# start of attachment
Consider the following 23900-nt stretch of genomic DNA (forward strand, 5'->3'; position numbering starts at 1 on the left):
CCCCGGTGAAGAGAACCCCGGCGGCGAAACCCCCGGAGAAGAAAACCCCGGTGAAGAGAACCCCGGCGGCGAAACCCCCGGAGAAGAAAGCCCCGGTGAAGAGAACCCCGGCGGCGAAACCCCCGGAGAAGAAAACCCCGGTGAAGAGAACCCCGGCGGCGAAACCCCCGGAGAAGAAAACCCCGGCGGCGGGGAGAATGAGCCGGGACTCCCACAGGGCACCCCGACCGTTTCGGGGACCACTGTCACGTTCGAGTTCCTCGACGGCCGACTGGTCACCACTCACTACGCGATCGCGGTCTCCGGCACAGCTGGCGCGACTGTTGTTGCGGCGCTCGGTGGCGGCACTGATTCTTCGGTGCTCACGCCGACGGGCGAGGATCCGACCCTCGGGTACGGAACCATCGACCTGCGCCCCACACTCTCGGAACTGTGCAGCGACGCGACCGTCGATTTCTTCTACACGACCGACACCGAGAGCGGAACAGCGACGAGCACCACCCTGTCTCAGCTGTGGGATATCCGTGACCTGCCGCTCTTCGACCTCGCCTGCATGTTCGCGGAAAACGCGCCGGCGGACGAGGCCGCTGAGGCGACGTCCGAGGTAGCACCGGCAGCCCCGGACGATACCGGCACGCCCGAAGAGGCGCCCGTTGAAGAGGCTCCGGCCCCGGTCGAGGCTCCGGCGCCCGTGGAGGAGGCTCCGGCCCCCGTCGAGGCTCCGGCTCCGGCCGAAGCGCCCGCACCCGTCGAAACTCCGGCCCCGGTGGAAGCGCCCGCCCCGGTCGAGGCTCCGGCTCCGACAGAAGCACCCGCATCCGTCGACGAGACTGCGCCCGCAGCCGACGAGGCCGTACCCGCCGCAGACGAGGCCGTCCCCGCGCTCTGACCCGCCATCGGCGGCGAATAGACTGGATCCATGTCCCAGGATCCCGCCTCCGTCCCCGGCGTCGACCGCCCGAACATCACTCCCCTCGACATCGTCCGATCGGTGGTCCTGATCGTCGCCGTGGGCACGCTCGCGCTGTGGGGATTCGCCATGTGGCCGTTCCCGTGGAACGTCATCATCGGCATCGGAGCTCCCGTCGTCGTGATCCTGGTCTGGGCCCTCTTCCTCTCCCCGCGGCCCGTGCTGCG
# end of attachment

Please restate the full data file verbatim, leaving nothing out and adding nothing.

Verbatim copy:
Consider the following 23900-nt stretch of genomic DNA (forward strand, 5'->3'; position numbering starts at 1 on the left):
CCCCGGTGAAGAGAACCCCGGCGGCGAAACCCCCGGAGAAGAAAACCCCGGTGAAGAGAACCCCGGCGGCGAAACCCCCGGAGAAGAAAGCCCCGGTGAAGAGAACCCCGGCGGCGAAACCCCCGGAGAAGAAAACCCCGGTGAAGAGAACCCCGGCGGCGAAACCCCCGGAGAAGAAAACCCCGGCGGCGGGGAGAATGAGCCGGGACTCCCACAGGGCACCCCGACCGTTTCGGGGACCACTGTCACGTTCGAGTTCCTCGACGGCCGACTGGTCACCACTCACTACGCGATCGCGGTCTCCGGCACAGCTGGCGCGACTGTTGTTGCGGCGCTCGGTGGCGGCACTGATTCTTCGGTGCTCACGCCGACGGGCGAGGATCCGACCCTCGGGTACGGAACCATCGACCTGCGCCCCACACTCTCGGAACTGTGCAGCGACGCGACCGTCGATTTCTTCTACACGACCGACACCGAGAGCGGAACAGCGACGAGCACCACCCTGTCTCAGCTGTGGGATATCCGTGACCTGCCGCTCTTCGACCTCGCCTGCATGTTCGCGGAAAACGCGCCGGCGGACGAGGCCGCTGAGGCGACGTCCGAGGTAGCACCGGCAGCCCCGGACGATACCGGCACGCCCGAAGAGGCGCCCGTTGAAGAGGCTCCGGCCCCGGTCGAGGCTCCGGCGCCCGTGGAGGAGGCTCCGGCCCCCGTCGAGGCTCCGGCTCCGGCCGAAGCGCCCGCACCCGTCGAAACTCCGGCCCCGGTGGAAGCGCCCGCCCCGGTCGAGGCTCCGGCTCCGACAGAAGCACCCGCATCCGTCGACGAGACTGCGCCCGCAGCCGACGAGGCCGTACCCGCCGCAGACGAGGCCGTCCCCGCGCTCTGACCCGCCATCGGCGGCGAATAGACTGGATCCATGTCCCAGGATCCCGCCTCCGTCCCCGGCGTCGACCGCCCGAACATCACTCCCCTCGACATCGTCCGATCGGTGGTCCTGATCGTCGCCGTGGGCACGCTCGCGCTGTGGGGATTCGCCATGTGGCCGTTCCCGTGGAACGTCATCATCGGCATCGGAGCTCCCGTCGTCGTGATCCTGGTCTGGGCCCTCTTCCTCTCCCCGCGGCCCGTGCTGCG